SEC Enforcement Action
Based on the conduct described above, the SEC contended that The Cheesecake Factory’s March 23 and April 3, 2020 Forms 8-K were materially false and misleading and, therefore, violated Section 13(a) of the Exchange Act and Rules 13a-11 and 12b-20 thereunder, which collectively require every issuer of a security registered pursuant to Section 12 of the Exchange Act to file with the Commission accurate current reports on Form 8-K and that such reports contain material information necessary to make the statements made in the reports not misleading.
Without admitting the allegations in the SEC’s Order, The Cheesecake Factory agreed to pay a $125,000 penalty and to cease-and-desist from further violations of the charged provisions. The SEC considered the cooperation afforded by Cheesecake Factory in accepting the settlement.
In the SEC’s press release, then-Director of the Division of Enforcement said “When public companies describe for investors the impact of COVID-19 on their business, they must speak accurately.” The Enforcement Director added “The Enforcement Division, including the Coronavirus Steering Committee, will continue to scrutinize COVID-related disclosures to ensure that investors receive accurate, timely information, while also giving appropriate credit for prompt and substantial cooperation in investigations.”
Publicly-traded companies should take care to ensure the accuracy of all public disclosures, and The Cheesecake Factory example makes clear that COVID-19-related disclosures are no exception. Due to the fluidity of the situation, care must be taken to update COVID-19 disclosures regularly and on a timely basis as the facts demand. Companies should be aware that the need to update such disclosures may be more frequent in some circumstances than with regard to typical business-related disclosures. The SEC has demonstrated that it will not hesitate to enforce the securities laws as companies continue to navigate the COVID-19 pandemic, and enforcement actions based on COVID-19-related disclosures are likely to continue and could increase under the new administration.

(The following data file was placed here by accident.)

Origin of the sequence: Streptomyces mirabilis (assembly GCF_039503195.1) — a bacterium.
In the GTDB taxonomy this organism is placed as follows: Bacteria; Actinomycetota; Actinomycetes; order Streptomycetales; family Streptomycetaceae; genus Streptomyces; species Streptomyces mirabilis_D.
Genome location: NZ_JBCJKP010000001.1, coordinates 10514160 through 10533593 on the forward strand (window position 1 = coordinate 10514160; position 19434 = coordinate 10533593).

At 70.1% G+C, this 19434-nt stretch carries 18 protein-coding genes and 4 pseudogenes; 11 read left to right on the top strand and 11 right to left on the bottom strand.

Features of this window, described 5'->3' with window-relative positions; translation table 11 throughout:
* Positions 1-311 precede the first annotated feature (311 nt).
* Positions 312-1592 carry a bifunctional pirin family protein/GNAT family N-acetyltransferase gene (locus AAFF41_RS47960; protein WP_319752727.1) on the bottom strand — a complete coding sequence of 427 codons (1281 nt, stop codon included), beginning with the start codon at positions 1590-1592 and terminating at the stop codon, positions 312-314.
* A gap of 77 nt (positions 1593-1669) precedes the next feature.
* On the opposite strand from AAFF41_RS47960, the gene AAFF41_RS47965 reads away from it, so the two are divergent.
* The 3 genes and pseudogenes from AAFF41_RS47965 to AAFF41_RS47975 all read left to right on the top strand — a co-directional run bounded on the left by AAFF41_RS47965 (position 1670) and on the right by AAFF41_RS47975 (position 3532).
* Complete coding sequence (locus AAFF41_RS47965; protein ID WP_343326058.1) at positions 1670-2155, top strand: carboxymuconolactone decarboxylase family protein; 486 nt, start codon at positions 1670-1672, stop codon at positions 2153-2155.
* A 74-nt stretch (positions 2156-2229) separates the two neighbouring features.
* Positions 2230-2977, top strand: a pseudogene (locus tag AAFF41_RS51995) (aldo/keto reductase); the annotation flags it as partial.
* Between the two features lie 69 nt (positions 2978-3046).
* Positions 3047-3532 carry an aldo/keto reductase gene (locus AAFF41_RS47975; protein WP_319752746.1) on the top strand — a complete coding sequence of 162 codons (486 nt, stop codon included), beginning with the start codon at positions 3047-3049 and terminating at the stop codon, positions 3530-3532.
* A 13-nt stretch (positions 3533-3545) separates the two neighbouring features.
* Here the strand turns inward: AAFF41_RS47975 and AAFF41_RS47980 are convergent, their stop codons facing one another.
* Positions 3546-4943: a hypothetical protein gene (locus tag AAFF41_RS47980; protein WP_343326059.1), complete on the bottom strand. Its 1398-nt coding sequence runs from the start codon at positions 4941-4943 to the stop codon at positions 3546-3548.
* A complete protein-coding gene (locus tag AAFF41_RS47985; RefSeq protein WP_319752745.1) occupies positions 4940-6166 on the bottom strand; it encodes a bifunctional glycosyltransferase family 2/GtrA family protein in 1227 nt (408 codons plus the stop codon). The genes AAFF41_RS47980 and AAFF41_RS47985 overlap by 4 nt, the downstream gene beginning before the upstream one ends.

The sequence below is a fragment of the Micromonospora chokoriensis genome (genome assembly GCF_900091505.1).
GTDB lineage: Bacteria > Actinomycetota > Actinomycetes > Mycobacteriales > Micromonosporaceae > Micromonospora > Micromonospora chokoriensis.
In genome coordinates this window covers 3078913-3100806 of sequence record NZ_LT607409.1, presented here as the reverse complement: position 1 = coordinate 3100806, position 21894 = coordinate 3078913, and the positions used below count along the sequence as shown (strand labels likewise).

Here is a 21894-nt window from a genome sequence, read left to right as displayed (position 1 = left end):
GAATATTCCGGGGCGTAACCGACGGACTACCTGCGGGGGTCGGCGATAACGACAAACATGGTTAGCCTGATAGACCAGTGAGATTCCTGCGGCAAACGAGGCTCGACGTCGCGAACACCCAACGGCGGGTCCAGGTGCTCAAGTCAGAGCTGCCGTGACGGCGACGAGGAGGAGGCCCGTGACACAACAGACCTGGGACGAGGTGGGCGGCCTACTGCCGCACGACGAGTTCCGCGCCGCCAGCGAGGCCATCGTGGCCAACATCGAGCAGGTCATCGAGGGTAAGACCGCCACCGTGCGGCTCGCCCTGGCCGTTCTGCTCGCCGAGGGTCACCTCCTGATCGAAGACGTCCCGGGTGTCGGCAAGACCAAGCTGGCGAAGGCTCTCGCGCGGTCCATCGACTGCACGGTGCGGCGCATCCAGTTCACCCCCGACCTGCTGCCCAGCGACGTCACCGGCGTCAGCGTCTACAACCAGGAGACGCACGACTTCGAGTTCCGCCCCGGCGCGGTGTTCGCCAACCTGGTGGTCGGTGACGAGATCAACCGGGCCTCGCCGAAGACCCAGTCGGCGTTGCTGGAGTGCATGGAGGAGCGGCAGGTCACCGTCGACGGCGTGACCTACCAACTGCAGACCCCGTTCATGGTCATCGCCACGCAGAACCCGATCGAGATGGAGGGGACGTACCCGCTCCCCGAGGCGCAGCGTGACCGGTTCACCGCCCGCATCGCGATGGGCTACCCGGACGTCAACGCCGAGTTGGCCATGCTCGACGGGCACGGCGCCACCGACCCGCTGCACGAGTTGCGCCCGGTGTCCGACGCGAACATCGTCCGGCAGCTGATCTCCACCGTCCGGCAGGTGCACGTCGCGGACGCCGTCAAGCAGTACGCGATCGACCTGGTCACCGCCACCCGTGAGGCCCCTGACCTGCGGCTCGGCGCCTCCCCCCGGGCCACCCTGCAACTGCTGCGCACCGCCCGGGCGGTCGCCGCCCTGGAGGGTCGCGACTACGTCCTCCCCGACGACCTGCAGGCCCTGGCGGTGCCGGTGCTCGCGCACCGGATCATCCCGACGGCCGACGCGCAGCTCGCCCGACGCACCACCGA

See SEC Charges The Cheesecake Factory for Misleading COVID-19 Disclosures (Dec. 4, 2020), available at: https://www.sec.gov/news/press-release/2020-306; SEC Order No. 3-20158, available at https://www.sec.gov/litigation/admin/2020/34-90565.pdf.
 SEC Provides Conditional Regulatory Relief and Assistance for Companies Affected by the Coronavirus Disease 2019 (COVID-19) (Mar. 4, 2020), available at: https://www.sec.gov/news/press-release/2020-53.
This post comes to us from Cahill Gordon & Reindel LLP. It is based on the firm’s memorandum, “SEC Charges the Cheesecake Factory in First Enforcement Action for Misleading COVID-19 Disclosures,” dated February 5, 2021, and available here.
On December 4, 2020, the Securities and Exchange Commission announced that it had settled charges against The Cheesecake Factory for making material misstatements concerning the impact of COVID-19 on its business operations and financial condition. The settlement resolved charges pursuant to Section 13(a) of the Securities Exchange Act of 1934 and Rules 13a-11 and 12b-20 thereunder concerning statements that The Cheesecake Factory had made in press releases attached to Current Reports on Form 8-K dated March 23 and April 3, 2020. Of particular concern to the SEC were statements by The Cheesecake Factory that its restaurants were “operating sustainably” … Read moreRead MoreCLS Blue Sky BlogSecurities Regulation, Form 8-K, material risk, public disclosure, SEC, Section 13(a)